The Zucchini (or When Bigger is Not Better)

Three and a half weeks. That is how long the kids and I were in Florida. After having planted our huge garden out back in late May and early June, we left it in the care of Kurt while we traveled south. Now, when we left, the plants were all seedlings and starter plants: tiny, pathetic looking things, some seemingly unsustainable looking in that great big space.

Then it rained and the sun shined and Kurt tended the garden ever so carefully. And we came back to a forest of tomato plants that had pulled their cages out of the ground and were grabbing out for anything they might catch a hold of while falling every which way, cucumber and squash vines that had all but taken over an entire side of the fence, bell peppers spilling forth, peas and beans coming out the wazoo, baby lettuce that was far past its edibility...and then there was the zucchini plant. Having claimed a rather modest section of the garden to itself, it was healthy but looked like a pretty regular plant as far as I could tell. And then I looked to see if there was anything ready to pick.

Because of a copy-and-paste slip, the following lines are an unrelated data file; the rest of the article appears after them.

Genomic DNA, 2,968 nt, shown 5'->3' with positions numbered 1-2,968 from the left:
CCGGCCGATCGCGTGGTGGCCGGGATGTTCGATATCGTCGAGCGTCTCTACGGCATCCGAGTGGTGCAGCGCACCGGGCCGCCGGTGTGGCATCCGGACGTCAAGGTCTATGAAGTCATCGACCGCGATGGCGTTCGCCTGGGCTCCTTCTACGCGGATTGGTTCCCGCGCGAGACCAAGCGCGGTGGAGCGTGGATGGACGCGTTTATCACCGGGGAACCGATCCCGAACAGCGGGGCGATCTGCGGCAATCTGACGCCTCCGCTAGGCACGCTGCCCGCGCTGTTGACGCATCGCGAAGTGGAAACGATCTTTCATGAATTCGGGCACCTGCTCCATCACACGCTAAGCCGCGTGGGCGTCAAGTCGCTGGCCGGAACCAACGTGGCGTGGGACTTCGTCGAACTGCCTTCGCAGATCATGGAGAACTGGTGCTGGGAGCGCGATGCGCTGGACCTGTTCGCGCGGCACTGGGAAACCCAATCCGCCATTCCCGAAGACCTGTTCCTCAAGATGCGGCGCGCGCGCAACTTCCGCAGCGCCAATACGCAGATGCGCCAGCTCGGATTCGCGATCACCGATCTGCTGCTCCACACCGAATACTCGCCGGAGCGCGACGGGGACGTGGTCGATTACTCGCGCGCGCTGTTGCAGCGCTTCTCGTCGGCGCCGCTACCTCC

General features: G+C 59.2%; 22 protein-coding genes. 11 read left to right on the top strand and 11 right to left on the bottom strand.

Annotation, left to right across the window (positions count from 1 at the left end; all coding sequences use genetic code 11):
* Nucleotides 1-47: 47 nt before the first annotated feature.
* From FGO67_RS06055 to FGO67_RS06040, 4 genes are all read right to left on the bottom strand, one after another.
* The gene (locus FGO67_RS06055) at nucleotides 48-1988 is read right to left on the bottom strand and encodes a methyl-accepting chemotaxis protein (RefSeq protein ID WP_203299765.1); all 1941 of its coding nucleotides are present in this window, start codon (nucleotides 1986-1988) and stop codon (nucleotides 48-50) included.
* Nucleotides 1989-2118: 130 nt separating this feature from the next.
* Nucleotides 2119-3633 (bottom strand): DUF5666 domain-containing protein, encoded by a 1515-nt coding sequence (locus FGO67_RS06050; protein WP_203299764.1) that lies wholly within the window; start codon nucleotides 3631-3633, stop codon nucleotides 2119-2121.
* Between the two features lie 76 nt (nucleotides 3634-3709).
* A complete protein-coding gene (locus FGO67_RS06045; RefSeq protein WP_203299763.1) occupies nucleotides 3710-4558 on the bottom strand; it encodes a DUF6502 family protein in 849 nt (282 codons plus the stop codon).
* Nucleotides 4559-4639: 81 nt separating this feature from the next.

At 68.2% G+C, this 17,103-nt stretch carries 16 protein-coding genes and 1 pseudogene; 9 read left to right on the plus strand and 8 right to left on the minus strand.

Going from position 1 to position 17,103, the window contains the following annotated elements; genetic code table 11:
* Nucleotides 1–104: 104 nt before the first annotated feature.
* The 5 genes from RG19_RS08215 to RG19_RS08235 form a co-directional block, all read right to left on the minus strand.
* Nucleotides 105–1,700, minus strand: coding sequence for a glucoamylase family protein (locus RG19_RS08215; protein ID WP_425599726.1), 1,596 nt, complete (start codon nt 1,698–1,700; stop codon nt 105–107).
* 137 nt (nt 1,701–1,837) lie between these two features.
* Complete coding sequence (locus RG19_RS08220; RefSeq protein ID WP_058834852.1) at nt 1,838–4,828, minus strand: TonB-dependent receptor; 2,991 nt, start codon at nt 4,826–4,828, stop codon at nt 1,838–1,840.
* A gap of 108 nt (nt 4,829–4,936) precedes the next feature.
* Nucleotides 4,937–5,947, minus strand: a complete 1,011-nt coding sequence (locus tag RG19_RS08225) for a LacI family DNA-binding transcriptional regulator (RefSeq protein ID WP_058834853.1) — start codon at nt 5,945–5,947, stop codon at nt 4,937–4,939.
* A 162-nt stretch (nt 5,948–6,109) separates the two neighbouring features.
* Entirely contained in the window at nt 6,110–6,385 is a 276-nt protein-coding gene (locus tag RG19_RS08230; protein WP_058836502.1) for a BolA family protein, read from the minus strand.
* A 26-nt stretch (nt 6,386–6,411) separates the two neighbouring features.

Have you ever tried to explain to a guy that there are things in life that are not better when bigger? Let's just say, there is a reason they don't sell zucchini like this in the grocery store. (For starters, it would cost you like $10 upfront, not to mention the medical costs later for throwing your back out loading it into the cart....)

At least the girls got a kick out of it. And who knows, maybe it will give us the urge to enter some veggies in the state fair one of these years....


  1. Holy cow, those are insane!! Maybe Kurt can work on some basil for me??

  2. Actually Kathy, we have basil coming out our ears practically! Our plant is so big I can hardly keep up with it! :)

  3. When I was a kid, we always grew zucchini that big. I didn't even see the small grocery store-sized zucchini until I was in my twenties. The big ones are good for making my mom's fried zucchini. She mixed flour and brown sugar together, sliced the zucchini super-thin, and dredged the slices in the flour mixture. She fried them in a little bacon fat from the jar under the kitchen sink until they were golden brown. Oh man, were they good! She would do the same thing with firm ripe tomatoes. Ah, memories!


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